"Adrian Tymes" <email@example.com> wrote on Saturday, April 08, 2000 3:38
> I've been working on a system that seems similar - perhaps you could
> tell me if it is?
> I call it "enlightened greed", and it is driven by the principle that
> the correct action is that which will benefit me most in the long term.
> The important thing is that nowhere in the decision is there
> consideration of what would be good or bad for anybody else,
Wouldn't this system lead to mass criminal behavior? If I am a skilled
hacker, then I can make money easier by stealing it than by working as a
consultant. According to your system, that would be best for me. Does your
system lead to this conclusion?
Although I can't think of a logical "proof" that I "shouldn't" steal from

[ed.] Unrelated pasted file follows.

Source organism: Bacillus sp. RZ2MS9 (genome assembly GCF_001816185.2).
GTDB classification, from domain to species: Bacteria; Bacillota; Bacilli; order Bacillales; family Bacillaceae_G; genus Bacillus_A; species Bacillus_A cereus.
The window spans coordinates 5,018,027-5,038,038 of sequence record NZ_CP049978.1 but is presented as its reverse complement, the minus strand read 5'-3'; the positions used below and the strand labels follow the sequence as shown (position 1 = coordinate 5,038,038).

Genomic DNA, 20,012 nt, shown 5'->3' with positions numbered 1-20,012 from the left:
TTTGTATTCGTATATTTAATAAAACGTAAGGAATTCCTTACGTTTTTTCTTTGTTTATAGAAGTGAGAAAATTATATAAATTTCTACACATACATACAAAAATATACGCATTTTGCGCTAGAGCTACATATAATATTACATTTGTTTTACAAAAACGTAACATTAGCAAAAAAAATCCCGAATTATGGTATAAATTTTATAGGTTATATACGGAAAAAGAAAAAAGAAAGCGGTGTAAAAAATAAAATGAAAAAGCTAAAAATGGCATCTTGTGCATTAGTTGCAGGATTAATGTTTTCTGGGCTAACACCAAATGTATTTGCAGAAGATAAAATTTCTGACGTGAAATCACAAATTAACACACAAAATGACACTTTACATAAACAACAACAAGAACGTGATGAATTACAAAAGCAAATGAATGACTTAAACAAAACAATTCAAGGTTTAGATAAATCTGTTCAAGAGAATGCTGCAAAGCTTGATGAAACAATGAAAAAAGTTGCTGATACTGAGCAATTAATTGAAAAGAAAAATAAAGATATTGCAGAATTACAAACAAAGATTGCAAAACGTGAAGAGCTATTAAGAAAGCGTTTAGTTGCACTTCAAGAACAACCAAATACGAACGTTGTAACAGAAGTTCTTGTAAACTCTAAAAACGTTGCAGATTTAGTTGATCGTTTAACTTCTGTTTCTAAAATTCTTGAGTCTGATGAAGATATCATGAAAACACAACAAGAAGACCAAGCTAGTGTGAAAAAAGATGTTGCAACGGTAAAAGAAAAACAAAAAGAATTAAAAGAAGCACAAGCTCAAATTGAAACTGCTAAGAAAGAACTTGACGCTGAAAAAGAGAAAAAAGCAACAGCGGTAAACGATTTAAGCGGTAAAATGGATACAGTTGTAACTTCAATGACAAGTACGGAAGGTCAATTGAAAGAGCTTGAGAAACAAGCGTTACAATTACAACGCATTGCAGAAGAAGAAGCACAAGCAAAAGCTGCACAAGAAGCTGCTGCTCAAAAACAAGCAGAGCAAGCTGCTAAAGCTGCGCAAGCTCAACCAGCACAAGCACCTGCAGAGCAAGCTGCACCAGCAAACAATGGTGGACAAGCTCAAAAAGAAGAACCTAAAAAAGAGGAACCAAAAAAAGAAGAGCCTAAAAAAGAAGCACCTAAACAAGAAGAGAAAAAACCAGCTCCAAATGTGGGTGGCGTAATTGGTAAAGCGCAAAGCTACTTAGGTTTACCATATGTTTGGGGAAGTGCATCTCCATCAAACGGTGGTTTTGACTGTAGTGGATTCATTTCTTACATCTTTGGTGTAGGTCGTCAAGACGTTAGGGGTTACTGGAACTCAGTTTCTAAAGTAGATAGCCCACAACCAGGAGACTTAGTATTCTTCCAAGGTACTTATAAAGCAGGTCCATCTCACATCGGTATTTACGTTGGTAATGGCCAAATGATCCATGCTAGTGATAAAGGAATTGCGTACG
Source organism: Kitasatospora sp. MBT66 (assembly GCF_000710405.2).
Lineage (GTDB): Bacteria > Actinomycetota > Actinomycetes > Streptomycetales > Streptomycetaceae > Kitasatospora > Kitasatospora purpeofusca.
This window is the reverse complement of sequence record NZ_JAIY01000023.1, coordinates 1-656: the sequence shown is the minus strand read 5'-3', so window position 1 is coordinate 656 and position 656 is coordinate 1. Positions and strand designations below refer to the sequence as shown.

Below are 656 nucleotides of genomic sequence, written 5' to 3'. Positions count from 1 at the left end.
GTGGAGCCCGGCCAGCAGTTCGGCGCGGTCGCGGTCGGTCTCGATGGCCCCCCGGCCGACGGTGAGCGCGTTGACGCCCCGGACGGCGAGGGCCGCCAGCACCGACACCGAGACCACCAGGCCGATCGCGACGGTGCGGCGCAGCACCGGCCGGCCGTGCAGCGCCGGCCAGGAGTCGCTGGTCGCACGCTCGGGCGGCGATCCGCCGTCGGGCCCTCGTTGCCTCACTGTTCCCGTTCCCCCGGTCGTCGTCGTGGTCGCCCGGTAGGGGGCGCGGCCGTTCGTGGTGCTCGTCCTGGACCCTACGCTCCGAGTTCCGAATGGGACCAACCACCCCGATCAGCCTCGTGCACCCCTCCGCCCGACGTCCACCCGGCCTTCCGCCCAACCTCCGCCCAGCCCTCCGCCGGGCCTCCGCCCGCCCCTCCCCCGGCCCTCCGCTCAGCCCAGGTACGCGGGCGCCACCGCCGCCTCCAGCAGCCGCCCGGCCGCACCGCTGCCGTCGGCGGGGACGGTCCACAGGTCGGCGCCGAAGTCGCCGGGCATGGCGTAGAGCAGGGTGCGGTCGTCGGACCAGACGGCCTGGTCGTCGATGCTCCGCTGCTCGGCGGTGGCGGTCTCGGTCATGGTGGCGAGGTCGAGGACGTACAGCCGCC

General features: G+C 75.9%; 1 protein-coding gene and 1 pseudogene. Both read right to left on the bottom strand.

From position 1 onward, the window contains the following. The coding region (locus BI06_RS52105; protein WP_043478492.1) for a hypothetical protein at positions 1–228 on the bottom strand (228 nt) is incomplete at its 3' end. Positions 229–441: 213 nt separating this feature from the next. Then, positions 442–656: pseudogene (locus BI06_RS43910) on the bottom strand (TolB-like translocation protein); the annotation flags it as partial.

other people, I still choose to increase value in my lifetime rather than
decrease it. I do not want to increase my personal gain, if it reduces the
total value in the world. I rather sell a valuable service for money rather
than defraud my customers. I'm not sure how or why this attitude should be
incorporated into an ethical system, but I still make this choice.
-- Harvey Newstrom <http://HarveyNewstrom.com> Certified Consultant, Legal Hacker, Engineer, Research Scientist, Author
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